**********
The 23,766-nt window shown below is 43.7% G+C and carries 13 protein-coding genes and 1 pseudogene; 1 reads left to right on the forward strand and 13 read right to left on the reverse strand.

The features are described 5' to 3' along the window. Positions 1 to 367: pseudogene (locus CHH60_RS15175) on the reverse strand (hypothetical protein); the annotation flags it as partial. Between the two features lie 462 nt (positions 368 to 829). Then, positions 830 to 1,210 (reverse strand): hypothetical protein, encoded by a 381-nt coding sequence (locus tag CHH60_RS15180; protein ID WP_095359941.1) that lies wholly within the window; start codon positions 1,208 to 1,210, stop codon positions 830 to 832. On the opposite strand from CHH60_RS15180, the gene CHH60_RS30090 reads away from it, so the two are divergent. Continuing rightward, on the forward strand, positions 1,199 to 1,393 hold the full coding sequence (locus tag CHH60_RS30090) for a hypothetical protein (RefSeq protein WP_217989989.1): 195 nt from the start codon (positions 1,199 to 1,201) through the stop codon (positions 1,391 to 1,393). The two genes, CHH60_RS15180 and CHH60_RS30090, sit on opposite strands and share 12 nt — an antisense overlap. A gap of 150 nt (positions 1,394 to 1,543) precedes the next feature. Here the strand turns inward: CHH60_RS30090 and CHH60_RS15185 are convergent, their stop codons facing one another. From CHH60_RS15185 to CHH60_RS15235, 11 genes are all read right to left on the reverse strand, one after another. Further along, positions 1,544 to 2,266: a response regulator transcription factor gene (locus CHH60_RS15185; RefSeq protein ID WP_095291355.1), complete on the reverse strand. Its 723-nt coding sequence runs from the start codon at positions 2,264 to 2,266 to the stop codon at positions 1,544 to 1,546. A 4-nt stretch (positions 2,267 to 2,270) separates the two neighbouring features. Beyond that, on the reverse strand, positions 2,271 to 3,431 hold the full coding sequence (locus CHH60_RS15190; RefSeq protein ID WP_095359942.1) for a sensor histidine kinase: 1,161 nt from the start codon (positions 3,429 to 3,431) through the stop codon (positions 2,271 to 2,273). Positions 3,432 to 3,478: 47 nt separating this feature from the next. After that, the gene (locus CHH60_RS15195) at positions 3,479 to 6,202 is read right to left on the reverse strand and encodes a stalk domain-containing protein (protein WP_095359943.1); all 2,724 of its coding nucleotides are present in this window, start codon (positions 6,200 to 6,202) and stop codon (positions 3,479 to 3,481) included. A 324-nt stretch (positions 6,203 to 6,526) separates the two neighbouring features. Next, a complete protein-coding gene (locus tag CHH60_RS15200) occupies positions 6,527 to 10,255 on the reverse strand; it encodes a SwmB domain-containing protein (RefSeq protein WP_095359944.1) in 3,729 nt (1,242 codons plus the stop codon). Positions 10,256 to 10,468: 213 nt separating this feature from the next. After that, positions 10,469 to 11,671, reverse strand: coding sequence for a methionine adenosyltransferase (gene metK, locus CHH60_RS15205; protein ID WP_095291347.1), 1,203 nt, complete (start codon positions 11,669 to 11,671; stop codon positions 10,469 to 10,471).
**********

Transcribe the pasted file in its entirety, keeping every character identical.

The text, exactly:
The 23,766-nt window shown below is 43.7% G+C and carries 13 protein-coding genes and 1 pseudogene; 1 reads left to right on the forward strand and 13 read right to left on the reverse strand.

The features are described 5' to 3' along the window. Positions 1 to 367: pseudogene (locus CHH60_RS15175) on the reverse strand (hypothetical protein); the annotation flags it as partial. Between the two features lie 462 nt (positions 368 to 829). Then, positions 830 to 1,210 (reverse strand): hypothetical protein, encoded by a 381-nt coding sequence (locus tag CHH60_RS15180; protein ID WP_095359941.1) that lies wholly within the window; start codon positions 1,208 to 1,210, stop codon positions 830 to 832. On the opposite strand from CHH60_RS15180, the gene CHH60_RS30090 reads away from it, so the two are divergent. Continuing rightward, on the forward strand, positions 1,199 to 1,393 hold the full coding sequence (locus tag CHH60_RS30090) for a hypothetical protein (RefSeq protein WP_217989989.1): 195 nt from the start codon (positions 1,199 to 1,201) through the stop codon (positions 1,391 to 1,393). The two genes, CHH60_RS15180 and CHH60_RS30090, sit on opposite strands and share 12 nt — an antisense overlap. A gap of 150 nt (positions 1,394 to 1,543) precedes the next feature. Here the strand turns inward: CHH60_RS30090 and CHH60_RS15185 are convergent, their stop codons facing one another. From CHH60_RS15185 to CHH60_RS15235, 11 genes are all read right to left on the reverse strand, one after another. Further along, positions 1,544 to 2,266: a response regulator transcription factor gene (locus CHH60_RS15185; RefSeq protein ID WP_095291355.1), complete on the reverse strand. Its 723-nt coding sequence runs from the start codon at positions 2,264 to 2,266 to the stop codon at positions 1,544 to 1,546. A 4-nt stretch (positions 2,267 to 2,270) separates the two neighbouring features. Beyond that, on the reverse strand, positions 2,271 to 3,431 hold the full coding sequence (locus CHH60_RS15190; RefSeq protein ID WP_095359942.1) for a sensor histidine kinase: 1,161 nt from the start codon (positions 3,429 to 3,431) through the stop codon (positions 2,271 to 2,273). Positions 3,432 to 3,478: 47 nt separating this feature from the next. After that, the gene (locus CHH60_RS15195) at positions 3,479 to 6,202 is read right to left on the reverse strand and encodes a stalk domain-containing protein (protein WP_095359943.1); all 2,724 of its coding nucleotides are present in this window, start codon (positions 6,200 to 6,202) and stop codon (positions 3,479 to 3,481) included. A 324-nt stretch (positions 6,203 to 6,526) separates the two neighbouring features. Next, a complete protein-coding gene (locus tag CHH60_RS15200) occupies positions 6,527 to 10,255 on the reverse strand; it encodes a SwmB domain-containing protein (RefSeq protein WP_095359944.1) in 3,729 nt (1,242 codons plus the stop codon). Positions 10,256 to 10,468: 213 nt separating this feature from the next. After that, positions 10,469 to 11,671, reverse strand: coding sequence for a methionine adenosyltransferase (gene metK, locus CHH60_RS15205; protein ID WP_095291347.1), 1,203 nt, complete (start codon positions 11,669 to 11,671; stop codon positions 10,469 to 10,471).